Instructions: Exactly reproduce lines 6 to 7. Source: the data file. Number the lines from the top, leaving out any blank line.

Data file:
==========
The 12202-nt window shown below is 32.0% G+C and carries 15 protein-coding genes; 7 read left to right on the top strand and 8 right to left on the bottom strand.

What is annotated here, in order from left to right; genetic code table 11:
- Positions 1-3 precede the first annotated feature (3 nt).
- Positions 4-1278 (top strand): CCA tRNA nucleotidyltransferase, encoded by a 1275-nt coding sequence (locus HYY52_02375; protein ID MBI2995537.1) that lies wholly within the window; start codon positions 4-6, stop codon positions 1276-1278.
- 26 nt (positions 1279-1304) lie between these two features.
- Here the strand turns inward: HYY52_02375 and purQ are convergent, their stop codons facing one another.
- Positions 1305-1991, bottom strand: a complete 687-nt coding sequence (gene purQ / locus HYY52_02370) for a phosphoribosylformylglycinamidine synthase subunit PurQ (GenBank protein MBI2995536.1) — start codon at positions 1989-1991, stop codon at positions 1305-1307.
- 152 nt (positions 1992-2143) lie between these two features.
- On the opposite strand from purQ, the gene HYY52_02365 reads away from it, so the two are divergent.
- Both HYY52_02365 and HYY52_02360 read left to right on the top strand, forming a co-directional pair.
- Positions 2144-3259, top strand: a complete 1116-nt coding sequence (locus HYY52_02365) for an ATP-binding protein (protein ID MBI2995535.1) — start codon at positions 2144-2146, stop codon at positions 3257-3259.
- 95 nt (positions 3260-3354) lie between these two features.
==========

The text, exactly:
- Here the strand turns inward: HYY52_02375 and purQ are convergent, their stop codons facing one another.
- Positions 1305-1991, bottom strand: a complete 687-nt coding sequence (gene purQ / locus HYY52_02370) for a phosphoribosylformylglycinamidine synthase subunit PurQ (GenBank protein MBI2995536.1) — start codon at positions 1989-1991, stop codon at positions 1305-1307.